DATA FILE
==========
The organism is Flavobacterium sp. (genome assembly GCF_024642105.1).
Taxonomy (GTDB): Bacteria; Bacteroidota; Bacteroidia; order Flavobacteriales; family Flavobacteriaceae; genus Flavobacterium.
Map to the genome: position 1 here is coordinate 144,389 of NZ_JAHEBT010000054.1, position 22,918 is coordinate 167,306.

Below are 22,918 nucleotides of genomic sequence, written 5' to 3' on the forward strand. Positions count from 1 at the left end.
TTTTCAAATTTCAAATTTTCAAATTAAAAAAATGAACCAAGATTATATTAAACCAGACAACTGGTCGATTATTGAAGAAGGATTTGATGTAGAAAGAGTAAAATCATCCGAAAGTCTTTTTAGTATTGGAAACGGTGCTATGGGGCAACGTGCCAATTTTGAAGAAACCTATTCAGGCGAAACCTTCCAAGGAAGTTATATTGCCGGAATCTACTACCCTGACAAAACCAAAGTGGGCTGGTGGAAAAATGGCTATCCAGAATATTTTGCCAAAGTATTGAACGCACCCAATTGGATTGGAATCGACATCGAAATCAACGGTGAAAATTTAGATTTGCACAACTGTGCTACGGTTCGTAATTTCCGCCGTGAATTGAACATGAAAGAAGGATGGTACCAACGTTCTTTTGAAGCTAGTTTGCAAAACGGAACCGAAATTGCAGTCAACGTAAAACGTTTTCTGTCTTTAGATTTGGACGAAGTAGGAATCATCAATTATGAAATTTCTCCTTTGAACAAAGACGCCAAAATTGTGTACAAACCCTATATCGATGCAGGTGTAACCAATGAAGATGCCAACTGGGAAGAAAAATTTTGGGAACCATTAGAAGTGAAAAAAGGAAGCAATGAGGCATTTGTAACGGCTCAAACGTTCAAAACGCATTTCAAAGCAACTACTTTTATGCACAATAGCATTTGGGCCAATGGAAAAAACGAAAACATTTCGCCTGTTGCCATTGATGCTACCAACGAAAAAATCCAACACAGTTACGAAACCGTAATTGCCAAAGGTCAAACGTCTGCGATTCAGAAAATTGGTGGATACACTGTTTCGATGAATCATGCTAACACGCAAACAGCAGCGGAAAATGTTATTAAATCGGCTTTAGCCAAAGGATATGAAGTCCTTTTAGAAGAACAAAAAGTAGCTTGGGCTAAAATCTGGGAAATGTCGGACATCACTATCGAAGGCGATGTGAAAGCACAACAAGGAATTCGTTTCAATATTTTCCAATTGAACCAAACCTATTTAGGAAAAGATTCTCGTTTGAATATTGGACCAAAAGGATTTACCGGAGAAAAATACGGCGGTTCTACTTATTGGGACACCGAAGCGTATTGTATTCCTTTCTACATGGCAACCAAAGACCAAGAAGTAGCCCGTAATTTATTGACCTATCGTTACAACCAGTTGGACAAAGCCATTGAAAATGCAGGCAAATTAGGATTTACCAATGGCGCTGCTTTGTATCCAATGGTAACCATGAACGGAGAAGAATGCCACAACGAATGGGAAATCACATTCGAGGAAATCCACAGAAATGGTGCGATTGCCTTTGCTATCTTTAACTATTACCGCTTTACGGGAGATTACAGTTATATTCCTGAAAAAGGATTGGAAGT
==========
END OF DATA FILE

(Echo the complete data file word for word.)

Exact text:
The organism is Flavobacterium sp. (genome assembly GCF_024642105.1).
Taxonomy (GTDB): Bacteria; Bacteroidota; Bacteroidia; order Flavobacteriales; family Flavobacteriaceae; genus Flavobacterium.
Map to the genome: position 1 here is coordinate 144,389 of NZ_JAHEBT010000054.1, position 22,918 is coordinate 167,306.

Below are 22,918 nucleotides of genomic sequence, written 5' to 3' on the forward strand. Positions count from 1 at the left end.
TTTTCAAATTTCAAATTTTCAAATTAAAAAAATGAACCAAGATTATATTAAACCAGACAACTGGTCGATTATTGAAGAAGGATTTGATGTAGAAAGAGTAAAATCATCCGAAAGTCTTTTTAGTATTGGAAACGGTGCTATGGGGCAACGTGCCAATTTTGAAGAAACCTATTCAGGCGAAACCTTCCAAGGAAGTTATATTGCCGGAATCTACTACCCTGACAAAACCAAAGTGGGCTGGTGGAAAAATGGCTATCCAGAATATTTTGCCAAAGTATTGAACGCACCCAATTGGATTGGAATCGACATCGAAATCAACGGTGAAAATTTAGATTTGCACAACTGTGCTACGGTTCGTAATTTCCGCCGTGAATTGAACATGAAAGAAGGATGGTACCAACGTTCTTTTGAAGCTAGTTTGCAAAACGGAACCGAAATTGCAGTCAACGTAAAACGTTTTCTGTCTTTAGATTTGGACGAAGTAGGAATCATCAATTATGAAATTTCTCCTTTGAACAAAGACGCCAAAATTGTGTACAAACCCTATATCGATGCAGGTGTAACCAATGAAGATGCCAACTGGGAAGAAAAATTTTGGGAACCATTAGAAGTGAAAAAAGGAAGCAATGAGGCATTTGTAACGGCTCAAACGTTCAAAACGCATTTCAAAGCAACTACTTTTATGCACAATAGCATTTGGGCCAATGGAAAAAACGAAAACATTTCGCCTGTTGCCATTGATGCTACCAACGAAAAAATCCAACACAGTTACGAAACCGTAATTGCCAAAGGTCAAACGTCTGCGATTCAGAAAATTGGTGGATACACTGTTTCGATGAATCATGCTAACACGCAAACAGCAGCGGAAAATGTTATTAAATCGGCTTTAGCCAAAGGATATGAAGTCCTTTTAGAAGAACAAAAAGTAGCTTGGGCTAAAATCTGGGAAATGTCGGACATCACTATCGAAGGCGATGTGAAAGCACAACAAGGAATTCGTTTCAATATTTTCCAATTGAACCAAACCTATTTAGGAAAAGATTCTCGTTTGAATATTGGACCAAAAGGATTTACCGGAGAAAAATACGGCGGTTCTACTTATTGGGACACCGAAGCGTATTGTATTCCTTTCTACATGGCAACCAAAGACCAAGAAGTAGCCCGTAATTTATTGACCTATCGTTACAACCAGTTGGACAAAGCCATTGAAAATGCAGGCAAATTAGGATTTACCAATGGCGCTGCTTTGTATCCAATGGTAACCATGAACGGAGAAGAATGCCACAACGAATGGGAAATCACATTCGAGGAAATCCACAGAAATGGTGCGATTGCCTTTGCTATCTTTAACTATTACCGCTTTACGGGAGATTACAGTTATATTCCTGAAAAAGGATTGGAAGT